MLB Trade Talk: Zack Greinke, 10 Stars We'd Be Stunned If They Aren't Dealt
One of the big events during baseball season is the trade deadline. Teams that have expiring contracts but are nowhere near contention are likely to let go of top talent.
In fact, there are teams willing to sell off the farm to have that talent for only half a season. For the players involved, this means that if they haven't signed a long-term deal by now, like Brandon Phillips and others have, then they could very well be traded.
Here are 10 players who seem like nearly a lock to be traded.
After 2011, I figured that Zack Greinke signing with the Brewers long-term would be nearly certain, especially since he wouldn't exactly be asking for Prince Fielder money.
Well, not only is he back to his 2009 ways, but also the Brewers have completely crashed and burned.
Without him, the starting rotation is awful, and the Brewers may just try to get what they can for Greinke, since he would command a lot more in the deadline-deal market than Shaun Marcum, who's much more likely to stay in Milwaukee for all of 2012.
The odds of Kevin Youkilis being traded went from next to zero when the season started to about 99.9 percent right now. The only reason it's not higher is because the Red Sox are at least .500.
That being said, they have Will Middlebrooks at third and are last in the division.
If trading Youkilis can give them some quality starting pitching, it will happen. Even if they can't, he's not going to stick around, plain and simple.
The Minnesota Twins are at the point where they have to cut off what's left of bloated contracts and start rebuilding. No one's going to trade for Francisco Liriano, and Joe Mauer's contract is impossible to shop.
That leaves Justin Morneau.
He still has enough power to be a serviceable DH, and if the Twins offered to eat most of the contract, I'm sure at least a couple of contenders would take a shot and hope that he's suddenly great, if only for two months.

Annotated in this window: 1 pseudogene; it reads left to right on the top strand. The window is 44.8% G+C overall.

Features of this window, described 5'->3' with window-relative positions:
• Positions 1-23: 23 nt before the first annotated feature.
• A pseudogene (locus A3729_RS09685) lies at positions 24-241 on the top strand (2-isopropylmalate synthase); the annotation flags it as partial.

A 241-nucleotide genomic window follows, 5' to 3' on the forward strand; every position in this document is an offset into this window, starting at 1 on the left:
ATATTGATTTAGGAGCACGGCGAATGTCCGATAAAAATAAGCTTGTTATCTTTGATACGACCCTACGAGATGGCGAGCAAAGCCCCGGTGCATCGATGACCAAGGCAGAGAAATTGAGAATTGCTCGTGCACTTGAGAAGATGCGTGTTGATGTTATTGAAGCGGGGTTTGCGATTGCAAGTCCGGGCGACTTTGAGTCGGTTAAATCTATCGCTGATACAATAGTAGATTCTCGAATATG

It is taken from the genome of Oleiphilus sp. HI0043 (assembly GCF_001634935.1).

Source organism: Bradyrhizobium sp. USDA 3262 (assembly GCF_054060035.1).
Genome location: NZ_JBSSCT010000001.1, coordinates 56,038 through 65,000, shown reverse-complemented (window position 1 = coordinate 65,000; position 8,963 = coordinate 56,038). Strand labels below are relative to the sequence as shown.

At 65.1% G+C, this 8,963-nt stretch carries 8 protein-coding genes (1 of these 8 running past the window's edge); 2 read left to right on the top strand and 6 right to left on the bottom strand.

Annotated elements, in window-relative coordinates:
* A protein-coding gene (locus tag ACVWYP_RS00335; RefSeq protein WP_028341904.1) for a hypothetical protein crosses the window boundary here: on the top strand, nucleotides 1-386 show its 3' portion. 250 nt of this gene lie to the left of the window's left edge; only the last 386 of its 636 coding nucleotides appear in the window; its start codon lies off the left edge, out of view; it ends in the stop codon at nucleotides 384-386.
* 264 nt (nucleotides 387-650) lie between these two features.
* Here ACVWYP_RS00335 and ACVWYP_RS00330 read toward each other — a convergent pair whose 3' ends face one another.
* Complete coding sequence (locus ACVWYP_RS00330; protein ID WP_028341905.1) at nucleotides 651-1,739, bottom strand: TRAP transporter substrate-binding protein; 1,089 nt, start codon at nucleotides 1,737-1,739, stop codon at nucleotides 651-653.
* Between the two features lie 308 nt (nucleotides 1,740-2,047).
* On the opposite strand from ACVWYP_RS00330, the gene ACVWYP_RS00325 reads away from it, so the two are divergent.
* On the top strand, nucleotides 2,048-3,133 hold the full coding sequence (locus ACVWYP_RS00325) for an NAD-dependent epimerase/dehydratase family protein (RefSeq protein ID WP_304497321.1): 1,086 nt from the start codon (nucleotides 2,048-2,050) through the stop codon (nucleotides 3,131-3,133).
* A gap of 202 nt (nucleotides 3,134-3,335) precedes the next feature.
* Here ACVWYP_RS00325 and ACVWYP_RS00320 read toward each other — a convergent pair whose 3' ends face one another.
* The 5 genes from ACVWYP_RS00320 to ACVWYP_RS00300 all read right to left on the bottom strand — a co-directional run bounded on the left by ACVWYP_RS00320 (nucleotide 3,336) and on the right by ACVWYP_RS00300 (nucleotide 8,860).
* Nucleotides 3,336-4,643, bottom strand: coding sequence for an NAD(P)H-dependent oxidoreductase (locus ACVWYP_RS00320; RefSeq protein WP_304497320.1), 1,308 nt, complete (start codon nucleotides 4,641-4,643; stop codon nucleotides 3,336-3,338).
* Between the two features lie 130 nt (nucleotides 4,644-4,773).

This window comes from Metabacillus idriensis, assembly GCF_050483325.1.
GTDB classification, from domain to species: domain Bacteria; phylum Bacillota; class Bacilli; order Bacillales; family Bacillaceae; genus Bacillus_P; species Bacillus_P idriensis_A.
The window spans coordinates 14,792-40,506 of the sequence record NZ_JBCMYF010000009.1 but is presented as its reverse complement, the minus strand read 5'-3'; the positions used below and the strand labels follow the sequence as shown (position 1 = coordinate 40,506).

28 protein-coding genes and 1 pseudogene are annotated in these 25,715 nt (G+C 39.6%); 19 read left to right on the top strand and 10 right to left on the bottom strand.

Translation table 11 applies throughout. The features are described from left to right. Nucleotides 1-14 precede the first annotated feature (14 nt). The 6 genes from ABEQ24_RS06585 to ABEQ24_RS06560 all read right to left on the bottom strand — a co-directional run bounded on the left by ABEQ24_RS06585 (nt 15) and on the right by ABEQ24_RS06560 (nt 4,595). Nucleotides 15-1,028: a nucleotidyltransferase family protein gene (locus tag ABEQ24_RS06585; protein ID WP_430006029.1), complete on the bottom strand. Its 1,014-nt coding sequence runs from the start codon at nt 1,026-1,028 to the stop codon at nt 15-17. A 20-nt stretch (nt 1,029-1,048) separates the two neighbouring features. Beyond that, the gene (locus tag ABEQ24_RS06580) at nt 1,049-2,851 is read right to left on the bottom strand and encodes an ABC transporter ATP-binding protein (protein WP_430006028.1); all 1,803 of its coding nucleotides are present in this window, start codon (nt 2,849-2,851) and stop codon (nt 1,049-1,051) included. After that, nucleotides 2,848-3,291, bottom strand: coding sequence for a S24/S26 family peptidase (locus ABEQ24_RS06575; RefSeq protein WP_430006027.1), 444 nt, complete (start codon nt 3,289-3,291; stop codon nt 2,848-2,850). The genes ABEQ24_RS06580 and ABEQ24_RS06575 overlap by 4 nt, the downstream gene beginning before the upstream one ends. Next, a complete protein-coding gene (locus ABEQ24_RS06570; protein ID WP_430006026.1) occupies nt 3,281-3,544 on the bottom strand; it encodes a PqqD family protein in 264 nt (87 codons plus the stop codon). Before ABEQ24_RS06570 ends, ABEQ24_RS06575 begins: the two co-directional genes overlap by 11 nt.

I'm probably putting Morneau on the list a year early, but at this point, Minnesota's rebuilding is a matter of when, not if.
This situation is the opposite of Justin Morneau, player-wise. Morneau was a great player a few years back who's been struggling, while Bryan LaHair is a first baseman who has come out of nowhere this year.
Many teams would love a first baseman who's hitting .300 with 10 home runs already.
The Cubs have Anthony Rizzo in their farm system, so they're probably already in trade talks, trying to ship LaHair out while he's a hot item.
The whole point of a team like the Oakland Athletics bringing Manny Ramirez in is to hope that he has anything left so that they can get something for him.
If he plays well, there's a 100 percent chance he's traded. If not, they may just trade him to a team for cash.
Either way, there's no way I see him in Oakland in September.
The NL East is a tight enough race that I could see any team trying to make a big move.
If the Atlanta Braves are a few games out, they have pieces they can ship for talent.
Jair Jurrjens clearly does not fit into the Braves' long-term plans due to consistency issues, but when he's good, he's good enough and young enough that there will be teams willing to take him on if the Braves do in fact put him out there again at the deadline.
I've read several articles about Phil Hughes, all of them giving different suggestions. No matter what you think the Yankees should do with him, the point is that he has not met expectations.
If the Yankees are still in third place in July and the rotation continues to struggle, then they may send a player or two away to bring in a quality starter again.
Hughes would certainly be the most expendable of that group, since he's young enough to have value in the market.
When the Astros planned to make Brett Myers a closer for 2012, I thought they were morons. Turns out, I was too quick to judge.
While many contenders have struggling closers, Myers has been lights-out all season.
Suddenly, Myers is someone that the Astros could get some nice prospects for as they continue to rebuild, and since the closer situation is so bad in baseball, the Astros will get more than they would most years for a closer.
If Justin Morneau is too much of an injury risk, then the bat of Adam Lind would be a nice addition for any team looking for power.
It helps that his contract is team-friendly too, with 2014 to 2016 all team options.
The Blue Jays seem tired of Lind, demoting him recently and never being high on him despite his power numbers.
If trading Lind will help make them contenders and help them keep Edwin Encarnacion long-term, then of course they'll make the move.
For every person who thinks there's no chance that David Wright re-signs with the Mets, there's another who is convinced he will be a career Met.
No matter which happens, his journey this year is mirroring Jose Reyes' far too much for comfort.
Reyes had a career year and was out of the Mets' price range, and as a result, they got nothing for him. I can't see them allowing the same thing to happen with Wright, especially since he's been the NL MVP so far, or least sharing it with Matt Kemp.
If the Mets don't trade him, then they would have to be extremely confident in their ability to keep him long-term, and I'm not sure they have that confidence.